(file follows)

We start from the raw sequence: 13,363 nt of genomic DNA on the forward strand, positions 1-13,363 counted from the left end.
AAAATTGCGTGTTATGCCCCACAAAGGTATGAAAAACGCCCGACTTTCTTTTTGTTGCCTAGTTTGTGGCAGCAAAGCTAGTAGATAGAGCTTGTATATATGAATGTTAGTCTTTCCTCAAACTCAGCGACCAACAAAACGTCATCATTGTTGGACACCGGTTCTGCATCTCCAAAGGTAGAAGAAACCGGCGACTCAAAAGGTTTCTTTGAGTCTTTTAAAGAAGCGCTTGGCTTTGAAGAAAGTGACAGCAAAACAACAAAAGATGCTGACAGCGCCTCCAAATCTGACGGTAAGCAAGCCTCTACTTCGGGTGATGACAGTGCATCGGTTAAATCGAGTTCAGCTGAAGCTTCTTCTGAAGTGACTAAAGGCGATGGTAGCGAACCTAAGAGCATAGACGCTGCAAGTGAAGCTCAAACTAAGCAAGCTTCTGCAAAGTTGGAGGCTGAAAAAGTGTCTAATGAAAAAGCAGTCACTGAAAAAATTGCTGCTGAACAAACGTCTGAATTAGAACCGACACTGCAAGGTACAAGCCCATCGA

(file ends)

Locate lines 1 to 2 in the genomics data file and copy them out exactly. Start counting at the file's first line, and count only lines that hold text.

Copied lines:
We start from the raw sequence: 13,363 nt of genomic DNA on the forward strand, positions 1-13,363 counted from the left end.
AAAATTGCGTGTTATGCCCCACAAAGGTATGAAAAACGCCCGACTTTCTTTTTGTTGCCTAGTTTGTGGCAGCAAAGCTAGTAGATAGAGCTTGTATATATGAATGTTAGTCTTTCCTCAAACTCAGCGACCAACAAAACGTCATCATTGTTGGACACCGGTTCTGCATCTCCAAAGGTAGAAGAAACCGGCGACTCAAAAGGTTTCTTTGAGTCTTTTAAAGAAGCGCTTGGCTTTGAAGAAAGTGACAGCAAAACAACAAAAGATGCTGACAGCGCCTCCAAATCTGACGGTAAGCAAGCCTCTACTTCGGGTGATGACAGTGCATCGGTTAAATCGAGTTCAGCTGAAGCTTCTTCTGAAGTGACTAAAGGCGATGGTAGCGAACCTAAGAGCATAGACGCTGCAAGTGAAGCTCAAACTAAGCAAGCTTCTGCAAAGTTGGAGGCTGAAAAAGTGTCTAATGAAAAAGCAGTCACTGAAAAAATTGCTGCTGAACAAACGTCTGAATTAGAACCGACACTGCAAGGTACAAGCCCATCGA